why we need to sing the hard hallelujah

In a fallen world, we trip and break our hearts.

And isn’t this when our hard shells shatter and when the bells peal and isn’t this when everything cracked must break into the broken-hearted hallelujah?

All these days bookending summer, prefacing fall, these gold, glory-heavy days, I watch light fall in the the orchard soundless.

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The light, the air, it’s right saturated with summer’s blaze. I can see this standing at the sink. September’s gilding. The blades, the trees, the apples hanging off limbs by thin threads of stems, they are all steeped in the humid June nights, the height of July’s noonday drone, the quiet warmth of August rains. I wonder, when I turn, do all these trees clap their hands?

I wonder how, when things are full, how they ripen and fall away, a gift to the earth, a hardly quavering of leaves.

I wonder if I am still an Easter child and if Hallelujah is still my song?

I watch Littlest One spread a feast in the orchard.

It’s almost a year to the day that she did this same thing and I came. We had spread patches out over the orchard’s carpet. She had poured tea.Her brother had tumbled and rolled. I had been burnt out. I had kindled. The day had flamed, the light and the sun and their eyes.

Her hair is longer, her laughter deeper, and she is serving button tea this year and this year I come a bit undone, I come fallen and I come broken, poverty and Guatemala and fallenness breaking me, and I come not sad.

God ordains broken things to make all things whole.

Skies break wide to water the earth and kernels break open to nourish with bread and hearts break soft, a sacrifice to God.

The earth must break open to be a womb for a seed. And God breaks down altars so that His broken Son might be lifted high and made ruler of everything. It’s over the face of the deep and the hearts right broken that God hovers close.

It’s the broken-hearted He binds up, swaddles near, the weak that He wields as His strength.

It’s a life broken like a jar that can anoint Him with alabaster worship. She asks me to hold the teddy bear with the torn arm, the broken neck.

What would you say but yes? I am no longer afraid of broken things. Of being a broken thing. I hold her busted up bear. A sparrow calls in the far pear tree. I must only remember that now is my time to sing.

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That’s what I want to say. I have seen slums and I have seen sin and I have seen the rich dirt-poor in soul and this world is a vaulting sacred dome. What can you say but yes?

She tells me to sit in the rocker. I rock. The bear with the busted head and arm and heart, it sits with me. It rocks with me. I watch her. Her hair is threads from heaven’s tapestry and her hands a milk white innocence and why are we here? Why are we the ones with shoes and dolls and real wood walls? Why do we drink clean water and why do we have grass and trees and space and why do we have time to play? Why do we have sheets on our beds and a real table and floors that aren’t dirt?I wonder and it hurts.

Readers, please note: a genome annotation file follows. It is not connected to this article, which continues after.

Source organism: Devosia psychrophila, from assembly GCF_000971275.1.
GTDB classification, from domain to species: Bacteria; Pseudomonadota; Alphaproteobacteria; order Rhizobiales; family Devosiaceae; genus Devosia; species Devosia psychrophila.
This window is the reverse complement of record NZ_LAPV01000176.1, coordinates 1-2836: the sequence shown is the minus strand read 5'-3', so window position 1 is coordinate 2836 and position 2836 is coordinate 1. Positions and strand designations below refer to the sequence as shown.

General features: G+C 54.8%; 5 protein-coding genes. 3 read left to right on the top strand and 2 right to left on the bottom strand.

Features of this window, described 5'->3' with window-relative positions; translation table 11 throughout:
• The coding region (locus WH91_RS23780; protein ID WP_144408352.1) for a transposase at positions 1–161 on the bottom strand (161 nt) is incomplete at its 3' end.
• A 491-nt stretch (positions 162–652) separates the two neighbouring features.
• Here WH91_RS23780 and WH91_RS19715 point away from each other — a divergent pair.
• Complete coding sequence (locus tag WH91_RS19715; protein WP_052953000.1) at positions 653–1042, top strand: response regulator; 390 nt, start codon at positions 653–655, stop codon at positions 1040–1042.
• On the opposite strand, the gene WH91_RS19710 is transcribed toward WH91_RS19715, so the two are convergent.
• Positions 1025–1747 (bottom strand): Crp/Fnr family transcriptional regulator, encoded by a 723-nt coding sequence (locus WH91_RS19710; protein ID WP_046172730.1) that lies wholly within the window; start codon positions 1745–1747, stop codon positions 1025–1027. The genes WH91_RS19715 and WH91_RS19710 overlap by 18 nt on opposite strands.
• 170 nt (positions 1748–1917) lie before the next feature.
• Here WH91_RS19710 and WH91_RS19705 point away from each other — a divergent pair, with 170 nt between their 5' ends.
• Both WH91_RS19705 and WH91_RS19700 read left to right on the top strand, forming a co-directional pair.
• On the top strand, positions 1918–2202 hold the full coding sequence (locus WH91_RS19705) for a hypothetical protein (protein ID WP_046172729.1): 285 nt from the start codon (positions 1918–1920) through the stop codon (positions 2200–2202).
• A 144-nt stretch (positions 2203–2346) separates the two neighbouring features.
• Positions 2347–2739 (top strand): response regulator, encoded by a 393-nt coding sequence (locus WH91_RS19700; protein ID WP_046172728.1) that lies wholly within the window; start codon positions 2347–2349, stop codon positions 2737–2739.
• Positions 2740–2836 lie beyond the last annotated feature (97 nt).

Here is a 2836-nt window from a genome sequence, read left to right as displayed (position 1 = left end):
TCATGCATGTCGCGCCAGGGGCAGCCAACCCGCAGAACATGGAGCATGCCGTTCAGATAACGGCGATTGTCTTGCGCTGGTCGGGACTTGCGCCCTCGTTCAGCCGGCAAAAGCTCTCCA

Wonder is a state of mind in which . . . nothing is taken for granted,” writes Abraham Heschel. “Each thing is a surprise, being is unbelievable. We are amazed at seeing anything at all; amazed . . . at the fact that there is being at all . . . Amazed beyond words.”

Is this what brokenness really is? A state of wonder? When we are broken, we take nothing for granted and we are astonished by breath and being and the most simple extraordinary grace. When we are broken, being at all is the wonder, everyday grace is the miracle, and we see that this is what is real: everything is a staggering gift.

This is what is real.

“Would you like more tea?” she asks, the red yarn of the Raggedy she has crooked under her arm, dipping into the cup’s water.

Yes. I say. More.

She hands me the cup and I take it carefully. This is the only way to to do anything. I will walk carefully and I will walk gently and I will walk with reverence, in humility and aware of grace everywhere, and I will walk with gratitude.

Isn’t this our vocation in this world?


To give thanks.

Yes, we will cook and we will clean and we will make with our hands and build and dig and grow, but our real vocation in this world is giving Him glory, always giving Him thanks in all things. Mostly always giving thanks. How else can we rightly respond? What do we rightfully deserve?

This is hard and we do well to call it our work. Perhaps the hardest work of all. I can see grimy faces of children in the doors of tin shacks. She stirs button tea. How do we express honest gratitude when our hearts are shattered?

How in a world of cancered babies and dumpster children, of BMW’s and celebrity sequins and my hot water and teddy bear tea in an orchard , in a world of disparity and disease and death, how do we authentically give thanks, how do we still sing the broken-hearted hallelujah?

Yes, this is what I want to say. This is the way to sing the broken-hearted hallelujah: To do the very work that Christ did in the end, to take up the vocation of the Last Supper. To take all as grace and give thanks.